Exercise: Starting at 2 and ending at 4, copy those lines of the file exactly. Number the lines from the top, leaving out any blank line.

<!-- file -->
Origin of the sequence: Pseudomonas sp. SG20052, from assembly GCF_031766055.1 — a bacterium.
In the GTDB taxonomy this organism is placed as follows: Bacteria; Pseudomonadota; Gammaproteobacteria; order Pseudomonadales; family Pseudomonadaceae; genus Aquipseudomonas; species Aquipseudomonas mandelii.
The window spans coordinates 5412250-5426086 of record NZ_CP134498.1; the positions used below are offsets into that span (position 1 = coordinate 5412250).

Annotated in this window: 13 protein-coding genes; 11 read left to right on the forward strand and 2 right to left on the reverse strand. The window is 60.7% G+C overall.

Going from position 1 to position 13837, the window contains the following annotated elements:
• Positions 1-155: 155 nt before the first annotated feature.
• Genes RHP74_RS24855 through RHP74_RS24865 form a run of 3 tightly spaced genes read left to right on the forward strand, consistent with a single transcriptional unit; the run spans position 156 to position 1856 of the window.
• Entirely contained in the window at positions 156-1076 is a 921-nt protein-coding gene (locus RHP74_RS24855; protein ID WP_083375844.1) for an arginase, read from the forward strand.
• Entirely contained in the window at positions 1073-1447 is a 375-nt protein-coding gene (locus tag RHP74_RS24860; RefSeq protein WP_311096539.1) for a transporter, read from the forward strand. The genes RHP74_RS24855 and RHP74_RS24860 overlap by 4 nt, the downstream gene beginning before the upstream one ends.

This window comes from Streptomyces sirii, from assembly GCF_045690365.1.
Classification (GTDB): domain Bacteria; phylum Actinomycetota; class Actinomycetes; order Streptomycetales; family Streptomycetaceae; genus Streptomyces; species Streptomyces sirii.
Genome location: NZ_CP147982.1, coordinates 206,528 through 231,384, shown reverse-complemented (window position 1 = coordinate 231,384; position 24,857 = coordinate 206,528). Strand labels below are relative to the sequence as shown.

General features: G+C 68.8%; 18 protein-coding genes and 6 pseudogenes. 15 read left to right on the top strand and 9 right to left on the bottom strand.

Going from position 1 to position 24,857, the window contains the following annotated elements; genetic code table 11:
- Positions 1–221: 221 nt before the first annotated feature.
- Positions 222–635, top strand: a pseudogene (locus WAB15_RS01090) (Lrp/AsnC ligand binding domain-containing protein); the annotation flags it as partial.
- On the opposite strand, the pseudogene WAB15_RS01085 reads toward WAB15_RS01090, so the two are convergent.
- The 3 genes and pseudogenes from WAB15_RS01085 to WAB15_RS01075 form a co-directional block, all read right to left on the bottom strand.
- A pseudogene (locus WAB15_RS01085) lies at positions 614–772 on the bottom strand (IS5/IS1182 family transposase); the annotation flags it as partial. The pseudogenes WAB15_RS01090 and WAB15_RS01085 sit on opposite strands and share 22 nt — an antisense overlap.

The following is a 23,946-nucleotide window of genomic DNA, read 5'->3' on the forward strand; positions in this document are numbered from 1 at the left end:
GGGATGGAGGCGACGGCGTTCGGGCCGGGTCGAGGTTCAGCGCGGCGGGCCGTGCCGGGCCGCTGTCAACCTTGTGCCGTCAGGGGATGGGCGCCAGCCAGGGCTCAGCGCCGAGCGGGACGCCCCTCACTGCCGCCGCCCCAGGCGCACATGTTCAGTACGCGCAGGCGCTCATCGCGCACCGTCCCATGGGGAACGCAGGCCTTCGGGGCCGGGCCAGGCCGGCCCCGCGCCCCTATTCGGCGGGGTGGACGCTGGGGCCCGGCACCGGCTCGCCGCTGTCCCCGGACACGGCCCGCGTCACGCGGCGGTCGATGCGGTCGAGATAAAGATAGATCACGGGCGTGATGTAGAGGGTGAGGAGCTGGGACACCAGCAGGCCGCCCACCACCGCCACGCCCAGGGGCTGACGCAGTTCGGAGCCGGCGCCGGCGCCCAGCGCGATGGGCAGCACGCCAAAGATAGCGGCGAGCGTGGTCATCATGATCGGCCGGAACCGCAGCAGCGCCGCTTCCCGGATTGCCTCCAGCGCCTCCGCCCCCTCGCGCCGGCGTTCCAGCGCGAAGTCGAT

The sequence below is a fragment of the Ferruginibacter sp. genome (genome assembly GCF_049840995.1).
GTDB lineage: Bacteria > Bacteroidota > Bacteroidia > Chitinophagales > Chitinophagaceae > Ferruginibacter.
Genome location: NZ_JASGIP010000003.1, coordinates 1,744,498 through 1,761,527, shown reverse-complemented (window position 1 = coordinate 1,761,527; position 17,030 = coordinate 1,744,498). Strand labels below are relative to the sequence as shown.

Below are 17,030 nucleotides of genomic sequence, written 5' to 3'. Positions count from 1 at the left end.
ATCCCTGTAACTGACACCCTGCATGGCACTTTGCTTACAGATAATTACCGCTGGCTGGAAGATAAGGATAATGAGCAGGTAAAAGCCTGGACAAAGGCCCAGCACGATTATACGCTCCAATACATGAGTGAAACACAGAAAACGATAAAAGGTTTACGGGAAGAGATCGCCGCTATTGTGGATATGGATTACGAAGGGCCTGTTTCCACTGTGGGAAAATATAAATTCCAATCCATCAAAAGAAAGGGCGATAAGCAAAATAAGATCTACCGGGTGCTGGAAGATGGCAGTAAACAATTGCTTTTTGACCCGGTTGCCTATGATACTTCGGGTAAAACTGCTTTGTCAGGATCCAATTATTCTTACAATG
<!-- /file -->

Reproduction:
In the GTDB taxonomy this organism is placed as follows: Bacteria; Pseudomonadota; Gammaproteobacteria; order Pseudomonadales; family Pseudomonadaceae; genus Aquipseudomonas; species Aquipseudomonas mandelii.
The window spans coordinates 5412250-5426086 of record NZ_CP134498.1; the positions used below are offsets into that span (position 1 = coordinate 5412250).

Annotated in this window: 13 protein-coding genes; 11 read left to right on the forward strand and 2 right to left on the reverse strand. The window is 60.7% G+C overall.